Alexandre Dumas, père, born Dumas Davy de la Pailleterie (July 24, 1802 – December 5, 1870) was a French writer, best known for his numerous historical novels of high adventure which have made him one of the most widely read French authors in the world. Many of his novels, including The Count of Monte Cristo and the D'Artagnan Romances, were serialized, and he also wrote plays, magazine articles, and was a prolific correspondent. His paternal grandmother was a black slave.
Origins and early life
While his grandfather, Marquis Antoine-Alexandre Davy de la Pailleterie, served the government of France as Général commissaire in the Artillery in the colony of Saint-Domingue (now Haiti), he married Marie-Césette Dumas, a black slave. In 1762, she gave birth to his father, Thomas-Alexandre, and died soon thereafter.
When the Marquis and his young mulatto son returned to Normandy, slavery still existed, and the boy suffered as a result of being a half black. In 1786, Thomas-Alexandre joined the French army, but to protect the aristocratic family's reputation, he enlisted using his mother's maiden name. Following the French Revolution, the Marquis lost his estates, but Thomas-Alexandre Dumas distinguished himself as a capable and daring soldier in the revolutionary army, rising through the ranks to become a General by the age of 31.
Thomas-Alexandre married Marie-Louise Elisabeth Labouret and on July 24, 1802, in Villers-Cotterêts, Aisne, near Paris, France, she gave birth to their son, Alexandre Dumas.
General Dumas died in 1806 when Alexandre was only four years old, leaving a nearly impoverished mother to raise him under difficult conditions. Although Marie-Louise was unable to provide her son with much in the way of education, it did not hinder young Alexandre's love of books, and he read everything he could get his hands on.
Growing up, his mother's stories of his father's brave military deeds during the glory years of Napoleon I of France spawned Alexandre's vivid imagination for adventure and heroes. Although poor, the family still had the father's distinguished reputation and aristocratic connections and after the restoration of the monarchy, twenty-year-old Alexandre Dumas moved to Paris where he obtained employment at the Palais Royal in the office of the powerful duc d'Orléans.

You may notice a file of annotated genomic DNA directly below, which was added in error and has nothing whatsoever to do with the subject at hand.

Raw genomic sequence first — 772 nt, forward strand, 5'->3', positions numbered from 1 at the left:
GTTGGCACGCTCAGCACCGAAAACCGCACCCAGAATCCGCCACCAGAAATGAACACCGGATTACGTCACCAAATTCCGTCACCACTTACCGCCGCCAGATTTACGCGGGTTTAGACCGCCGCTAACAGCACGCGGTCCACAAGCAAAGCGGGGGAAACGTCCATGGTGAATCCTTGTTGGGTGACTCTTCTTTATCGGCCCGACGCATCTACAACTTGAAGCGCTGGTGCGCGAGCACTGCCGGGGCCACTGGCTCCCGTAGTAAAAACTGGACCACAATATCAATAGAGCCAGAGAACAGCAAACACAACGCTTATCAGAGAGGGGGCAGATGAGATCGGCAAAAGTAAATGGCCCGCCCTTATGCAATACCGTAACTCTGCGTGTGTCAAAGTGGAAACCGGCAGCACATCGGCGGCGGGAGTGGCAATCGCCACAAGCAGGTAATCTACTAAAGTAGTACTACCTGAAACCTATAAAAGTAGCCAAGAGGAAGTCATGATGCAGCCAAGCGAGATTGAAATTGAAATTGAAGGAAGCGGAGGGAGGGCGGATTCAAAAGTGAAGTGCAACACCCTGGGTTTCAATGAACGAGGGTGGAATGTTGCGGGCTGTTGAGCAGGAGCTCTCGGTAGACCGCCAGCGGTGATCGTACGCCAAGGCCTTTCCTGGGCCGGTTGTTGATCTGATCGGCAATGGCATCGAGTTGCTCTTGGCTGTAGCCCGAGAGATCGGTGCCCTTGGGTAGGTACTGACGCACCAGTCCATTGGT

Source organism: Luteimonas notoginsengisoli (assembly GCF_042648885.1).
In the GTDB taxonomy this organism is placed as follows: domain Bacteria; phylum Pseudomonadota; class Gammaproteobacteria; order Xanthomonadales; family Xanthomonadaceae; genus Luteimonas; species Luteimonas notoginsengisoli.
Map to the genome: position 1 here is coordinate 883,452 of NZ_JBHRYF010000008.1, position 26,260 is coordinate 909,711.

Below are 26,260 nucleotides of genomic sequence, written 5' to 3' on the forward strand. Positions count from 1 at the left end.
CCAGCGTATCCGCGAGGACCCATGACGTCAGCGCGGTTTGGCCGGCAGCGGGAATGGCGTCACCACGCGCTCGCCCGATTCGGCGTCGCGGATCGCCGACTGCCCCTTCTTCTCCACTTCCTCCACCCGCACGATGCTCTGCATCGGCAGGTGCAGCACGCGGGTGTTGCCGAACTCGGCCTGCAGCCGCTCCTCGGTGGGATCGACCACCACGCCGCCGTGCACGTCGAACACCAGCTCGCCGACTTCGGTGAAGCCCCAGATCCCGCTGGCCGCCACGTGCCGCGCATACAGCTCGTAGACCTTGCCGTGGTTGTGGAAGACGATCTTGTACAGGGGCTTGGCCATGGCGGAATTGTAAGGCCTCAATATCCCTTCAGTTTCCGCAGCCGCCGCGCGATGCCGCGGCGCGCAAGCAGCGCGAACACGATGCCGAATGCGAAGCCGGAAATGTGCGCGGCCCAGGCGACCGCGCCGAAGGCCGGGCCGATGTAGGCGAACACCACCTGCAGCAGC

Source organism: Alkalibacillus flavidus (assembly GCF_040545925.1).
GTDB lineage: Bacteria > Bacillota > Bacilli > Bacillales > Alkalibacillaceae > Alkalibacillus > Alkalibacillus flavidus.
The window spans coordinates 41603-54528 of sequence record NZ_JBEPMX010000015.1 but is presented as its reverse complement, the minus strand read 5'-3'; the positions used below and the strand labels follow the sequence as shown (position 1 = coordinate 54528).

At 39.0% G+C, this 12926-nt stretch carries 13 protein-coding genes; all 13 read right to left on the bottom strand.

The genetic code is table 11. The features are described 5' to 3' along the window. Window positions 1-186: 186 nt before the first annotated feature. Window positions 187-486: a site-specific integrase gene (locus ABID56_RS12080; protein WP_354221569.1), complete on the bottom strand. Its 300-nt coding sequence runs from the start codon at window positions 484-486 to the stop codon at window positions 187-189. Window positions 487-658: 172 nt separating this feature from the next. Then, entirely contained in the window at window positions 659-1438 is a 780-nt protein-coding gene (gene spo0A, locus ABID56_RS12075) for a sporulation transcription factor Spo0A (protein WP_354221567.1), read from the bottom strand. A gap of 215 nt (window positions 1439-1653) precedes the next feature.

While working in Paris, Dumas began to write articles for magazines as well as plays for the theatre. In 1829 his first solo play, Henry III and his Court, was produced, meeting with great public acclaim. The following year his second play, Christine, proved equally popular and as a result, he was financially able to work full time at writing. However, in 1830, he participated in the revolution that ousted King Charles X and replaced him on the throne with Dumas' former employer, the duc d'Orléans, who would rule as Louis-Philippe, the Citizen King.
Until the mid 1830s, life in France remained unsettled with sporadic riots by disgruntled Republicans and impoverished urban workers seeking change. As life slowly returned to normal, the nation began to industrialize and with an improving economy combined with the end of press censorship, the times turned out to be very rewarding for the skills of Alexandre Dumas.
After writing more successful plays, he turned his efforts to novels. Although attracted to an extravagant lifestyle, and always spending more than he earned, Dumas proved to be a very astute business marketer. With high demand from newspapers for serial novels, in 1838, he simply rewrote one of his plays to create his first serial novel. Titled "Le Capitaine Paul," it led to his forming a production studio that turned out hundreds of stories, all subject to his personal input and direction.
From 1839 to 1841 Dumas, with the assistance of several friends, compiled an eight-volume collection of essays on famous criminals and crimes from European history, including essays on Beatrice Cenci and Cesare and Lucrezia Borgia and more recent incidents including the cases of executed alleged murderers Karl Ludwig Sand and Antoine François Desrues.